In the News

The composer, conductor, poet, pianist and critic may be the most promising operatic talent in a generation. But can he handle the spotlight?
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The singular talents of Mandy Patinkin and Taylor Mac — yes, you read that correctly — combine to delightful effect in “The Last Two People on Earth: An Apocalyptic Vaudeville,” the weird and weirdly transfixing entertainment having its premiere here at American Repertory Theater.
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The singular talents of Mandy Patinkin and Taylor Mac — yes, you read that correctly — combine to delightful effect in “The Last Two People on Earth: An Apocalyptic Vaudeville,” the weird and weirdly transfixing entertainment having its premiere here at American Repertory Theater.
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DOUBLE UP: Taylor Mac and Mandy Patinkin make a great comedic team in ‘The Last Two People on Earth.’
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Patinkin and Mac share a wonderful chemistry. They’re like chalk and cheese, their differences in demeanor and energy contrasting nicely and bringing out the best in one another. The program notes tell us that Patinkin and Mac came up with the show when they realized they liked a lot of the same music.
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One is a bouncy bald guy in a bowler hat, eager to please. The other is a scraggy bearded fellow hiding in a trunk, resigned to solitude. They are the last two people on Earth, and they meet on a scrap of land that has survived a flood of global warming proportions. Somehow, they need to connect, despite their differences in temperament and their inability to communicate through anything but song.
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When a flood of epic proportions wipes out all but two scraggly survivors, played by Mandy Patinkin and Taylor Mac, there is very little left for them to do but sing and dance. In fact, that's pretty much all they do as THE LAST TWO PEOPLE ON EARTH.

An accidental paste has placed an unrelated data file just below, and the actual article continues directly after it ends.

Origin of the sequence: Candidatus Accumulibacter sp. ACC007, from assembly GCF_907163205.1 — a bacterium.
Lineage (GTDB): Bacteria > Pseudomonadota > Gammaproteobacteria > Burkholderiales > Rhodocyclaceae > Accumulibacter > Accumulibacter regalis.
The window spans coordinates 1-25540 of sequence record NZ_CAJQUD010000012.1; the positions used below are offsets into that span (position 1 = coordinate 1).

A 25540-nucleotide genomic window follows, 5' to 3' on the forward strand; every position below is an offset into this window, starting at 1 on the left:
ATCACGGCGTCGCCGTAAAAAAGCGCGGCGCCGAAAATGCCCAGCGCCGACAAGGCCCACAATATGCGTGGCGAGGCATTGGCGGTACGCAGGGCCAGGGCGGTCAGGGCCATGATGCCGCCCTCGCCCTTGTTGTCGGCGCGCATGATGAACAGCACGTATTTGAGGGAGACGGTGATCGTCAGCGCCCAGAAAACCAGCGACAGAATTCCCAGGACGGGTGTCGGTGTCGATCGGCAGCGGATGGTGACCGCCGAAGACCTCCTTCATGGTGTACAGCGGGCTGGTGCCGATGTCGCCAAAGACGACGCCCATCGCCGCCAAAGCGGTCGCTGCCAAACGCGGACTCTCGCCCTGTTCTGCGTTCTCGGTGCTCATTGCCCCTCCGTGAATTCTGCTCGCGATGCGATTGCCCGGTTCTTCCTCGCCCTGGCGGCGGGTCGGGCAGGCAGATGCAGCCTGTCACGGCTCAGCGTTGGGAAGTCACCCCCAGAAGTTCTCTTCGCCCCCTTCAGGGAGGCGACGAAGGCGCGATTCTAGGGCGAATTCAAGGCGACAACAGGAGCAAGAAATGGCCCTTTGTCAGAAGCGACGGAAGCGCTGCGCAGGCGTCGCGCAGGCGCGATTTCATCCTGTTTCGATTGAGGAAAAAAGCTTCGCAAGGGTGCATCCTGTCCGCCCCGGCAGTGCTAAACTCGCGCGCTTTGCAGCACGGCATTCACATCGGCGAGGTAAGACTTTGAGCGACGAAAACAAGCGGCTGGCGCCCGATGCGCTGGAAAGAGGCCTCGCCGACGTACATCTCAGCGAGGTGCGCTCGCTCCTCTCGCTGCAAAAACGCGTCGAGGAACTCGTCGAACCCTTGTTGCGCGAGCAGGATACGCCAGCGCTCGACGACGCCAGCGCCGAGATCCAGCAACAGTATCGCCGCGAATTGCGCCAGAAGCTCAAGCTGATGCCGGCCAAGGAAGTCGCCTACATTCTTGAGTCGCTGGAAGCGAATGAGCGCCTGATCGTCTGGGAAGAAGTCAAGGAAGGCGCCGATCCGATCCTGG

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As the REM song goes, “It’s the end of the world as we know it — and I feel fine.” But for the two mismatched characters in “The Last Two People on Earth: An Apocalyptic Vaudeville,” life isn’t so free and easy — at least not at first —  as they deal with their last-man-standing status with song, dance and schtick. Existential angst is here performed by appealing opposites Mandy Patinkin and downtown performance artist Taylor Mac. The odd coupling works well, each playing to his own strengths in this musical two-hander that starts off twee but ends up terrific. The show will please both artists’ camps and looks promising for future engagements, but whether it crosses over to the mainstream will depend on theatergoers’ attraction to high concept and low comedy.
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Patinkin and Mac play the two survivors of a flood of biblical (or global warming) proportions. Gaining each others’ trust through their common language — song and dance numbers — the pair run through a wild range: Rodgers and Hammerstein to R.E.M.’s “It’s the End of the World as We Know It (and I Feel Fine).”
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Composer. Poet. Conductor. There doesn’t seem to be much that Medfield’s Matthew Aucoin can’t do.
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